Briefly, this invention contemplates the provision of a digital signal processing system in which a time series of cross-spectra (called a waterfall in the art) are computed from transforms applied to overlapping data sets comprising the two received digital data streams, which include the signal from the emitter of interest and one or more partially overlapping interfering signals. For each cross-spectra frequency, a transform is calculated in the time direction to create a frequency difference of arrival dimension. Regions within the transformed cross-spectrum that are associated with individual emitters are then identified based on the fact that a given emitter's transformed cross-spectrum phase changes linearly with frequency near the peak FDOA for the emitter. A random phase change identifies regions where noise or interference is corrupting the phase measurements, and jumps in linear phase identify transitions between emitters. The frequency region(s) associated with the emitter of interest are selected based on the approximate frequency and bandwidth information provided. Applying an inverse transform for the frequencies, identified as associated with the emitter of interest, creates a time difference of arrival dimension corresponding to each frequency difference of arrival value.
The foregoing and other objects, aspects and advantages will be better understood from the following detailed description of a preferred embodiment of the invention with reference to the drawings, in which:
FIGS. 1 and 1A is a functional block diagram of a TDOA/FDOA digital signal processing system in accordance with the teachings of this invention.
FIGS. 2A and 2B show two graphs of input vectors depicting the placement of signal data for channel #1 and #2, respectively, for an FFT implementation of the Fourier Transforms used to compute the cross-spectrum in the preferred embodiment of this invention.
FIGS. 3A, 3B, and 3C illustrate the evolution of the time series of cross-spectra (waterfall)in FIG. 3A, the FDOA/Frequency surface with selected frequency regions in FIG. 3B, and a TDOA/FDOA surface in FIG. 3C as described in this invention.
FIGS. 4A and 4B are graphs having a common frequency scale of FDOA/frequency versus surface magnitude, and phase, respectively, for an FDOA peak for a frequency region of interest in accordance with one aspect of the present invention.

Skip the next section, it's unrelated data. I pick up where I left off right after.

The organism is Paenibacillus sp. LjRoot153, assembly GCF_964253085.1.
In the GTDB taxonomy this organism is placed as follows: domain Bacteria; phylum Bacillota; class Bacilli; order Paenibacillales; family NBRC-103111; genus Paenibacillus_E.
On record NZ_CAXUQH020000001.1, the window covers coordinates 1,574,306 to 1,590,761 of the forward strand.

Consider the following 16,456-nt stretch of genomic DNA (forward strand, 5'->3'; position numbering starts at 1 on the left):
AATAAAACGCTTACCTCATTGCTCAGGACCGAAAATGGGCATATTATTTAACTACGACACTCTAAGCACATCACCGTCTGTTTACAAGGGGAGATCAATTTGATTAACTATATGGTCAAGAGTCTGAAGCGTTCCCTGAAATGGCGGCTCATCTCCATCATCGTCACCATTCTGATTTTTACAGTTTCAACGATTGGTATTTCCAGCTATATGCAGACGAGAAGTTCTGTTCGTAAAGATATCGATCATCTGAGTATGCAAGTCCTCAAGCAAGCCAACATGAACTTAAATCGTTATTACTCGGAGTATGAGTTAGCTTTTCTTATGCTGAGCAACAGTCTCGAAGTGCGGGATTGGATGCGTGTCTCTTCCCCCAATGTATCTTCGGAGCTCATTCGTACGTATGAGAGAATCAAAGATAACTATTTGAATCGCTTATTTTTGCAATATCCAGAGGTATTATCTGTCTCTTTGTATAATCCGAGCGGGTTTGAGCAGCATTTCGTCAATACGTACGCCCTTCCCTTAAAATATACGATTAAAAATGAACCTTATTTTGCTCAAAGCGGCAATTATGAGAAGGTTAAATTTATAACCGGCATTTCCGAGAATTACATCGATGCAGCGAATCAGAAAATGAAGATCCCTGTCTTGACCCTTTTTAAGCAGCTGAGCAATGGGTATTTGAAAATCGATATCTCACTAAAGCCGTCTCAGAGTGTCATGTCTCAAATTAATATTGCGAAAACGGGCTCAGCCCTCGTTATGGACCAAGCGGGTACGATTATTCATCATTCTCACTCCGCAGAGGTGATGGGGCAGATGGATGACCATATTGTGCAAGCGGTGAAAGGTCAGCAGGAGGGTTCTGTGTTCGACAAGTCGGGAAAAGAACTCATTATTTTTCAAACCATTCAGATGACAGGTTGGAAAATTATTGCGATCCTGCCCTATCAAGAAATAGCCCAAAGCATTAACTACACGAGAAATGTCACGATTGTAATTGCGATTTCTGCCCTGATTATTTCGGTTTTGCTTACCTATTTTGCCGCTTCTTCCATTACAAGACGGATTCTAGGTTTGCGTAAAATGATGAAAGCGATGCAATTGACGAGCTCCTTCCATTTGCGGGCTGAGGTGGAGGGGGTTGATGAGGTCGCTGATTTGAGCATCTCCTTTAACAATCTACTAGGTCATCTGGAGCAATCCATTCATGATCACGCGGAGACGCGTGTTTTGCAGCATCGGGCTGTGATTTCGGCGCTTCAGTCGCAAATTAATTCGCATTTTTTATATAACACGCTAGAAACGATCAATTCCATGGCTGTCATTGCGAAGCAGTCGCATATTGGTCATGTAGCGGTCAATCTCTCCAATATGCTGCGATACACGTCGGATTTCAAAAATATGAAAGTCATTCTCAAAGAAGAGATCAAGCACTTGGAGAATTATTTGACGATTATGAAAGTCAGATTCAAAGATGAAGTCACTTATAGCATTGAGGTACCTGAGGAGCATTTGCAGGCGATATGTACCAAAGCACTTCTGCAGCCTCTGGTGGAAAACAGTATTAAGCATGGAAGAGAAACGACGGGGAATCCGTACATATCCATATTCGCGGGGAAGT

FIG. 5 is a flow diagram of the process described in connection with FIGS. 1-4.
Referring now to FIGS. 1 and 1A, the signal processing system of this invention cross-correlates the signals received by channel #1 signal receiver 10 with the signals received by channel #2 signal receiver 12 from the emitter of interest 14 in the presence of extraneous signals from one or more emitters 16. The signal processing system processes these signals to identify the uncontaminated parts of the signal of interest and uses only those uncontaminated parts to build the TDOA/FDOA cross-correlation surface. The system requires an a priori knowledge only of the approximate frequency and bandwidth of the signal from the emitter of interest. In a preferred embodiment of the invention at least one receiver has two channels. The data received from the two channels at one receiver is used to provide direction of arrival information to aid in performing a select spectral lines operation, as hereinafter described, by associating those values whose energy comes from the same direction with the same emitter.
Analogue to digital converters 18 and 20, respectively, convert the received channel #1 and channel #2 inputs to a digital signal using the same sampling rate for each channel. Digital filters 22 and 24 prepare the digital data streams on channels 1 and 2 for the correlation process. These filters may include, for example, complex envelope filters, frequency shifting to center the processing passband, multiple stages of lowpass filtering with decimation to match the processing bandwidth to expected signal bandwidth, and, if necessary, a calibration filter to adjust for transfer function differences between receive channels. See the book Digital Signal Processing by A. Oppenheim and R. Schafer for a description of digital filtering and the techniques for computing digital filter coefficients.